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Proceedings Paper

The optical configuration of the telescope for the ARIEL ESA mission
Author(s): Vania Da Deppo; Mauro Focardi; Gianluca Morgante; Kevin Middleton; Emanuele Pace; Riccardo Claudi; Giuseppina Micela
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Paper Abstract

The Atmospheric Remote-sensing Infrared Exoplanet Large-survey (ARIEL) has been recently selected as the next ESA medium-class mission (M4) with a foreseen launch in 2028. During its 3.5 years of scientific operations, ARIEL will observe spectroscopically in the infrared (IR) a large population of known transiting planets in the neighbourhood of the Solar System. ARIEL aims to give a breakthrough in the observation of exoplanet atmospheres and understanding of the physics and chemistry of these far-away worlds.

ARIEL is based on a 1-m class telescope feeding a collimated beam into two separate instrument modules: a spectrometer module covering the waveband between 1.95 μm and 7.80 μm; and a combined fine guidance system/visible photometer/NIR spectrometer. The primary payload is the spectrometer, whose scientific observations are supported by the fine guidance system and photometer, which is monitoring the photometric stability of the target and allowing, at the same time, the target to be properly pointed.

The telescope configuration is a classic Cassegrain layout used with an eccentric pupil and coupled to a tertiary off-axis paraboloidal mirror; the design has been conceived to satisfy all the mission requirements, and it guarantees the requested “as-built” diffraction limited performance.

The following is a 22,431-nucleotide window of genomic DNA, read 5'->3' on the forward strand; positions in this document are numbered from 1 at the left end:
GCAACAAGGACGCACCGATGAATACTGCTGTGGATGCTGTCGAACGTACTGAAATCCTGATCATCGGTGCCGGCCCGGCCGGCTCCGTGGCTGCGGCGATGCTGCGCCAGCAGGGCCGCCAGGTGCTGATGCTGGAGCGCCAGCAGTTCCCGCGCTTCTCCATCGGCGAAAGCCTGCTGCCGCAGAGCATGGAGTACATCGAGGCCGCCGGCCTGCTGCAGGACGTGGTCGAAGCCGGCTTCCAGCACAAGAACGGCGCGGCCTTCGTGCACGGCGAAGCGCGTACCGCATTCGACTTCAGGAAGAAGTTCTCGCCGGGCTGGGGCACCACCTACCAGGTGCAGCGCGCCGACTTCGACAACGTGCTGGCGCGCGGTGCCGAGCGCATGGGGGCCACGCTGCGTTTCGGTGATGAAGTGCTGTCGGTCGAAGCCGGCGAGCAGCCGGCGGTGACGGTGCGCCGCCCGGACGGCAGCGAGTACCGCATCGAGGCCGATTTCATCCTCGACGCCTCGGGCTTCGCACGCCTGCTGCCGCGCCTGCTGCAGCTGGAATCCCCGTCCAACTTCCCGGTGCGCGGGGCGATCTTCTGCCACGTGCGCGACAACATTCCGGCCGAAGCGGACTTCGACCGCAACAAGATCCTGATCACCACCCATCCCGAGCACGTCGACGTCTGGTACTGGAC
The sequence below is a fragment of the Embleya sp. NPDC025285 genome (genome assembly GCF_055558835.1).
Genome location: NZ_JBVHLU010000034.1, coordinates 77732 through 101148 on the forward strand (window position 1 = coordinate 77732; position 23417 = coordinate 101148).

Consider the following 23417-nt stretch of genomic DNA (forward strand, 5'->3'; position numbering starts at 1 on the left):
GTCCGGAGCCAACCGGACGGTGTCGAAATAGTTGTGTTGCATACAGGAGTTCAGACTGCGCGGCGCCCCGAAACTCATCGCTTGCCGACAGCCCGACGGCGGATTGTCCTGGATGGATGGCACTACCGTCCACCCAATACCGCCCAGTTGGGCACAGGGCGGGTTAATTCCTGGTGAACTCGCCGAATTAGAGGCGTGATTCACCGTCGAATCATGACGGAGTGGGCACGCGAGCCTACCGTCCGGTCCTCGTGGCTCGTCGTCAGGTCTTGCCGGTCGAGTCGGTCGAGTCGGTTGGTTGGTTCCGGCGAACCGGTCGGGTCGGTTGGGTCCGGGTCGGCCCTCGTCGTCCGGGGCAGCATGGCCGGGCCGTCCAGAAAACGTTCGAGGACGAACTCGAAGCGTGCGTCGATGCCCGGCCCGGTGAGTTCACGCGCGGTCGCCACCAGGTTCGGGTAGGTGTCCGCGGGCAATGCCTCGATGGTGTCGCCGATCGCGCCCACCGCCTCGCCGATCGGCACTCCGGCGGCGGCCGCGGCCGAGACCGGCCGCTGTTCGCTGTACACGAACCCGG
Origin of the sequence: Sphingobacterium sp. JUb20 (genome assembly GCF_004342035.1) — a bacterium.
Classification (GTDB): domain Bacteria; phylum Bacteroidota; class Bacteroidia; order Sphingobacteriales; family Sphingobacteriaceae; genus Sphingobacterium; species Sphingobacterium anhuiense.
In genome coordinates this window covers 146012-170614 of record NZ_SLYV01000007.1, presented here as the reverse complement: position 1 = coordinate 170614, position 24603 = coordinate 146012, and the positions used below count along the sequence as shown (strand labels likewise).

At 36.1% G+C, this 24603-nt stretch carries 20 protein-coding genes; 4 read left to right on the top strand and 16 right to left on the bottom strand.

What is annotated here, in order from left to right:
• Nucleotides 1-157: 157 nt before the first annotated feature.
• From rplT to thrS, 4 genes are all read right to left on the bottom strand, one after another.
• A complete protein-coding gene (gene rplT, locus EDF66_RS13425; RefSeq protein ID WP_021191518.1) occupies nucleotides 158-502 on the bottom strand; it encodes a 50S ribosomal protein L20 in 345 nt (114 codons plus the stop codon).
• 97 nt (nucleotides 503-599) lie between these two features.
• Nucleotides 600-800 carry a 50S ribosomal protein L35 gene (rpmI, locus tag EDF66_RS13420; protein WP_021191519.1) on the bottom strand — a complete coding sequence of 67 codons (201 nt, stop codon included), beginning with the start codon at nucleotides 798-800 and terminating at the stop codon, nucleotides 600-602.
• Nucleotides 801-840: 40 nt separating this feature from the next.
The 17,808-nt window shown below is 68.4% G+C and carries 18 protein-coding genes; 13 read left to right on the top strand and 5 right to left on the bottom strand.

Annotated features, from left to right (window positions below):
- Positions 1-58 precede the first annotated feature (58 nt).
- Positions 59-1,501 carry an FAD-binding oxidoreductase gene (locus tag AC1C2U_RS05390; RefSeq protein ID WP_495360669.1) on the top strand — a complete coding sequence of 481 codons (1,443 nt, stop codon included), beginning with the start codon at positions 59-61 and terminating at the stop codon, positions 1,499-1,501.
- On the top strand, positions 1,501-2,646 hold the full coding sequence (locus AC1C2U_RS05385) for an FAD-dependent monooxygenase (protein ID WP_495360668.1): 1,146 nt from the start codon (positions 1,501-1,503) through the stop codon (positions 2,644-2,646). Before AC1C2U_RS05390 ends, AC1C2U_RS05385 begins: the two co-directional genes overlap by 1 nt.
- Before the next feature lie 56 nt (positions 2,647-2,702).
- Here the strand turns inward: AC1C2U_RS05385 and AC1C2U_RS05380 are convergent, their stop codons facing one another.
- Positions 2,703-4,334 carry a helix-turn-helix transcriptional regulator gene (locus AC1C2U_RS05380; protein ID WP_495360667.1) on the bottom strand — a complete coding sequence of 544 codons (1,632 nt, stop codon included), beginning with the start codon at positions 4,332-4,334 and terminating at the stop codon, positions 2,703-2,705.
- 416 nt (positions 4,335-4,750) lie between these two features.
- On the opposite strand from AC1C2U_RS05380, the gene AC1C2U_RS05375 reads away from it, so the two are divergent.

To constrain the thermo-mechanically induced optical aberrations, the primary mirror (M1) temperature will be monitored and finely tuned using an active thermal control system based on thermistors and heaters. They will be switched on and off to maintain the M1 temperature within ±1 K by the Telescope Control Unit (TCU).

The TCU is a payload electronics subsystem also responsible for the thermal control of the main spectrometer detectors as well as the secondary mirror (M2) mechanism and IR calibration source management. The TCU, being a slave subsystem of the Instrument Control Unit (ICU), will collect the housekeeping data from the monitored subsystems and will forward them to the master unit. The latter will run the application software, devoted to the main spectrometer management and to the scientific data on-board processing.

Paper Details

Date Published: 21 August 2018
PDF: 9 pages
Proc. SPIE 10698, Space Telescopes and Instrumentation 2018: Optical, Infrared, and Millimeter Wave, 106984O (21 August 2018); doi: 10.1117/12.2313412
Show Author Affiliations
Vania Da Deppo, CNR-IFN Padova (Italy)
INAF - Osservatorio Astronomico di Padova (Italy)
Mauro Focardi, INAF - Osservatorio Astrofisico di Arcetri (Italy)
Gianluca Morgante, INAF - Osservatorio Astronomico di Bologna (Italy)
Kevin Middleton, STFC Rutherford Appleton Lab. (United Kingdom)
Emanuele Pace, Univ. degli Studi di Firenze (Italy)
Riccardo Claudi, INAF - Osservatorio Astronomico di Padova (Italy)
Giuseppina Micela, INAF - Osservatorio Astronomico di Palermo (Italy)

Published in SPIE Proceedings Vol. 10698:
Space Telescopes and Instrumentation 2018: Optical, Infrared, and Millimeter Wave
Makenzie Lystrup; Howard A. MacEwen; Giovanni G. Fazio; Natalie Batalha; Nicholas Siegler; Edward C. Tong, Editor(s)

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